Processor and Memory
Just like the Sony Xperia Z3+ before it, the Xperia Z5 works on the back of Qualcomm's latest hi-end silicone, the Snapdragon 810, paired with 3GB of LPDDR4 RAM. Interesting enough, this same configuration powers the 4K resolution Xperia Z5 Premium, so you might be curious about Sony's hardware decision.
Thing is, the Snapdragon 810 has actually been Qualcomm's 4K end-to-end solution all along, while the Snapdragon 808 is envisioned as the 2K resolution platform. However, smartphone manufacturers almost always want the latest and greatest for Qualcomm, which is why Sony and most of its competitors went straight for the 810.
Not LG, though. Our Korean friends supposedly chose the Snapdragon 808 from day one, designing the LG G4 to make the most of its abilities. The leather-clad flagship also comes with 3GB of RAM, although it's the less fast, but still ripping LPDDR3 kind.
From our experiences with the Xperia Z3+ and the LG G4, we can tell you that the Snapdragon 810 is a more potent gaming platform than the Snapdragon 808, because it's got a substantially more powerful graphics unit. In addition, the Z3+ and the Z5 run a lower screen resolution, which means less pixel pushing for a GPU that's faster than the Snapdragon 808's, tasked with handling the LG G4's Quad-HD resolution. However, the Snapdragon 810 has always had trouble sustaining peak performance before heavy-handed speed throttling is applied to reduce heat generation. Comparatively, Snapdragon 808 are more consistent in their performance, even if they are less powerful by design.
Storage-wise, both the Xperia Z5 and the LG G4 come with 32GB of expandable storage, which must be great news for everyone! Pop a cheap microSD card in that slab of Android goodness, and you're ready to roll.
Both Sony and LG take pride in their smartphones' camera prowess, so it comes as no surprise that the Xperia Z5 and LG G4 boast same major photographic artillery! But even though LG can still stand on its own with that wonderful 16MP rear unit and color calibration sensor combo, nothing comes close to the Xperia Z5's 23MP cam sensor, a special treat that Sony had been "hiding" away from its camera sensor clients so the Z5 can land dibs on it.
While we still don't have full resolution sample photos from the Z5 to make a proper assessment of its camera performance against the LG G4's, we are going to add one as soon as we manage to shoot some photos. We expect very good results out of that mighty sensor, considering it has to be an improvement over the Xperia Z3+'s already excellent imagery. In addition, the Z5 is said to boast the fastest auto-focus speed around, which adds to the impressiveness.
Meanwhile, the LG G4 made a name for itself with capturing remarkably natural colors and having a soft spot for fine detail. Fans of sharp and punchy-looking images won't necessarily be into the soft, evenly exposed images generated by the LG G4. But, then again, there's always the possibility of capturing .RAW photos and editing those to your heart's content!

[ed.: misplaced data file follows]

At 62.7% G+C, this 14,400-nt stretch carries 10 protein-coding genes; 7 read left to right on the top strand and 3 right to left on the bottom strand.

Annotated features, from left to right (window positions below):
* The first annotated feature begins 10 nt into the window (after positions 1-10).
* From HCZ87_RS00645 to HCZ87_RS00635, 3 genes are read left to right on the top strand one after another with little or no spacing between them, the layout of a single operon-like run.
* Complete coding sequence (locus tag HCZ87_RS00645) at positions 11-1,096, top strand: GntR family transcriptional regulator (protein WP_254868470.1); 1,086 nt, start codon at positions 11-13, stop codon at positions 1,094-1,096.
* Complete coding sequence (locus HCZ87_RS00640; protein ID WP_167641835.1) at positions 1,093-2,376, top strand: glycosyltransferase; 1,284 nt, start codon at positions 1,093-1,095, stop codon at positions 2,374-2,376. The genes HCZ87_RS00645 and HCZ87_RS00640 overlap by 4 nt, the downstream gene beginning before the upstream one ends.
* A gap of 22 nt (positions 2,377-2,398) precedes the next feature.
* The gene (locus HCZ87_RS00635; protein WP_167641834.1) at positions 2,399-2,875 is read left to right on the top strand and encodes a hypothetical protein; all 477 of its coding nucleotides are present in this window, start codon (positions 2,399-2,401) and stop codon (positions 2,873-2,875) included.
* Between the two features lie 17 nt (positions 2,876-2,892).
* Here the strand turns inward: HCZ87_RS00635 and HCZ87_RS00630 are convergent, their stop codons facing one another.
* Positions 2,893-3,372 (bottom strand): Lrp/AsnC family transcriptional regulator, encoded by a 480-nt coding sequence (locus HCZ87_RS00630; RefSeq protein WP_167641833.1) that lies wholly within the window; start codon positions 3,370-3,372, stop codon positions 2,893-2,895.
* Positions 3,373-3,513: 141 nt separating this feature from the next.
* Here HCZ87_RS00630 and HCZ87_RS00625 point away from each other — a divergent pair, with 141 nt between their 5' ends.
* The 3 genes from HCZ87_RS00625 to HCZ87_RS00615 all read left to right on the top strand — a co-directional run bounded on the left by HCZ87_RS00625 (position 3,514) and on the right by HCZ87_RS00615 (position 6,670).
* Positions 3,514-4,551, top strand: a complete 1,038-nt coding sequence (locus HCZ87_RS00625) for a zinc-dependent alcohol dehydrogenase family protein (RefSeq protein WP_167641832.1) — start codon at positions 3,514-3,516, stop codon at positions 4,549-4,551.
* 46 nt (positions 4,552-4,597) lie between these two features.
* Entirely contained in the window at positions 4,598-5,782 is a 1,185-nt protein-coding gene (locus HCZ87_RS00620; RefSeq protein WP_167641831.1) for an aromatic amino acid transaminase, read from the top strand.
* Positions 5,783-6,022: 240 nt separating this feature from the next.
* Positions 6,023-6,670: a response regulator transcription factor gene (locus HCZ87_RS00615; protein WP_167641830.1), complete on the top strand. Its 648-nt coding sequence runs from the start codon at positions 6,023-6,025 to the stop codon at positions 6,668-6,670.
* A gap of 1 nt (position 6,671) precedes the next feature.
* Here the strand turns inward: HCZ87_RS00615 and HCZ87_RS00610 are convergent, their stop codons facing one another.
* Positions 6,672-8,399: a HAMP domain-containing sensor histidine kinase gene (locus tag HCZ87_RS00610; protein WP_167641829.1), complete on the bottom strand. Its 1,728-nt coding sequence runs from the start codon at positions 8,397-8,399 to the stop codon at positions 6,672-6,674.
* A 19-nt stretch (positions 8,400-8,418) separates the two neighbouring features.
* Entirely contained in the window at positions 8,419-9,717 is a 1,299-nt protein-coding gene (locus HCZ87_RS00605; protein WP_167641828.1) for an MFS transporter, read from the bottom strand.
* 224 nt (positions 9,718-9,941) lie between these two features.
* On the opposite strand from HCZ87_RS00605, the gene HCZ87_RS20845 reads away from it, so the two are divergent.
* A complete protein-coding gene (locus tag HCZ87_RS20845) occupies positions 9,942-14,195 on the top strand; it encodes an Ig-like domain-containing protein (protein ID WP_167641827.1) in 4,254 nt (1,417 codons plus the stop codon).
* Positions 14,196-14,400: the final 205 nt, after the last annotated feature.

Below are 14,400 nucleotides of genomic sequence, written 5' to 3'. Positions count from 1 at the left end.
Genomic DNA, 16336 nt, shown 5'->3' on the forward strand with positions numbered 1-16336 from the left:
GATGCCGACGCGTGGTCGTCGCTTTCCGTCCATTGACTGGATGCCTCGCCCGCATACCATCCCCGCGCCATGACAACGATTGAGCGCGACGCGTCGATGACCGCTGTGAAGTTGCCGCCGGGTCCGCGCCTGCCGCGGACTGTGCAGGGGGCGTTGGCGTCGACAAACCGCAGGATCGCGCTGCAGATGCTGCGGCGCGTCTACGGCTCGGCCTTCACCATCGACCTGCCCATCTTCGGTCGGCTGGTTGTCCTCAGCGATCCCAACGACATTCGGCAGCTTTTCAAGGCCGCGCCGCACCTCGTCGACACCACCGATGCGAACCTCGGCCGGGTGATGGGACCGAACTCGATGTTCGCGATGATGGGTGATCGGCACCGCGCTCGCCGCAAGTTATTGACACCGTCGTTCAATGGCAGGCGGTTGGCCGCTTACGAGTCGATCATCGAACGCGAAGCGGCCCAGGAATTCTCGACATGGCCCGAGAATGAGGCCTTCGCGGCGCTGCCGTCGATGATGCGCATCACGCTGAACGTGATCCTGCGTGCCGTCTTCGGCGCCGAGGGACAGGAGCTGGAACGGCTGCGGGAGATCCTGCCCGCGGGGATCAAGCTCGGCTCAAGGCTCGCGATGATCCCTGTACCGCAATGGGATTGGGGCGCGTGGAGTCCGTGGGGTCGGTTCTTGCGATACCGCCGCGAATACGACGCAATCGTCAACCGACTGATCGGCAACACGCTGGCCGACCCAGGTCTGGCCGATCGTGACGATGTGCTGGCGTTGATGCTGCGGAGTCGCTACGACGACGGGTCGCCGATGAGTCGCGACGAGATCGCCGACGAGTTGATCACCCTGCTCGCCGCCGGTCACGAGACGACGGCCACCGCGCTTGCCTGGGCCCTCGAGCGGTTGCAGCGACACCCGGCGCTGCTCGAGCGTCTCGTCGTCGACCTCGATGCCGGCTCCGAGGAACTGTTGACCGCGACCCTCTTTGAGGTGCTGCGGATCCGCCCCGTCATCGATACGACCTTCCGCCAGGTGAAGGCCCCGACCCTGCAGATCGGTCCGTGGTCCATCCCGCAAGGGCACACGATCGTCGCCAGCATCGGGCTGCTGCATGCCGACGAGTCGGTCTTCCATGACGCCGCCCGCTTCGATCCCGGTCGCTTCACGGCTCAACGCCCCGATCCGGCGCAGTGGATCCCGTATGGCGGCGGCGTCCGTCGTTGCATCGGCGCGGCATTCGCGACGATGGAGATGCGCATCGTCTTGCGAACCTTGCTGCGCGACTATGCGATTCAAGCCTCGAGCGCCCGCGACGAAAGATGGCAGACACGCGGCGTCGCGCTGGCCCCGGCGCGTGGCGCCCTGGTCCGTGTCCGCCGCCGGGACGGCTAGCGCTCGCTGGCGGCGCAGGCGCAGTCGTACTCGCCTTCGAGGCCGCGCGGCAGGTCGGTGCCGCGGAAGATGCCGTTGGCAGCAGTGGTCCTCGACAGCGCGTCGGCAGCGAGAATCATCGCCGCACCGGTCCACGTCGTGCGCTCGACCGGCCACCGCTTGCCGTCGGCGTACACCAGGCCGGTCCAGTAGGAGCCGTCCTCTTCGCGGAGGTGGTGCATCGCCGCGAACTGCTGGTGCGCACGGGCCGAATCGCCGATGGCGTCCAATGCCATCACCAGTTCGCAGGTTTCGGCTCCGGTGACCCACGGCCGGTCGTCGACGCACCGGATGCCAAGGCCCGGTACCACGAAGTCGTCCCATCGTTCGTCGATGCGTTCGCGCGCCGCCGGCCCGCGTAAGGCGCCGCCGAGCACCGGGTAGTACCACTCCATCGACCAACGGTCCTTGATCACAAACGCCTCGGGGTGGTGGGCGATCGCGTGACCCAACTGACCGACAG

Speaking of RAW images, both the Xperia Z5 and LG G4 have camera apps with manual shooting modes, letting knowledgeable or adventurous users take full advantage of these beasts' state-of-the-art camera sensors. Oh, and selfie-taking enthusiasts will get a kick out of the fact that the Z5 and G4 have 8-megapixel front-facing cameras, perfect for capturing big and detailed images for your thriving Instagram account. Hopefully, Sony has found mercy and turned off the overblown skin smoothing thing, or at least provided an option to remove it this time around!
So, the Sony Xperia Z5 has mostly the same hardware as the Xperia Z3+, and comes with about the same 2900mAh battery unit (the Z3+ has a 2930mAh battery). That can't be good news for battery longevity, as the Z5's predecessor posted the worst battery test result out of all the Xperia flagships we've tested through the years. At 7 hours and 15 minutes of constant on-screen use, the Z3+ still racked up a better result than most of this year's hi-end smartphones, including the LG G4 and its middling score of 6 hours and 6 minutes. Hopefully, Sony has managed to extract another hour or two of operation out of Qualcomm's temperamental chipset.
The Sony Xperia Z5 and LG G4 are very competent smartphones, but their vast design and considerable hardware differences turn them into rather personal choices. It's either the Sony way or the LG way, as there hardly are places where the two smartphones overlap. However, both have their distinct design charm, offer lots of competent functionality, and their screens are sure to please mass consumers and their love for bright, punchy colors.
Where sales are concerned, it has to be noted that the LG G4 can be had for about $500, which is a very fair, and dare we say, aggressive price for a smartphone this up-to-date. The Xperia Z5 is going to command a $100 premium, at the very least, but it's got some other advantages besides the subjective one that is its modern design. A more powerful chipset and a bigger camera sensor might be worth the price of admission to some of you.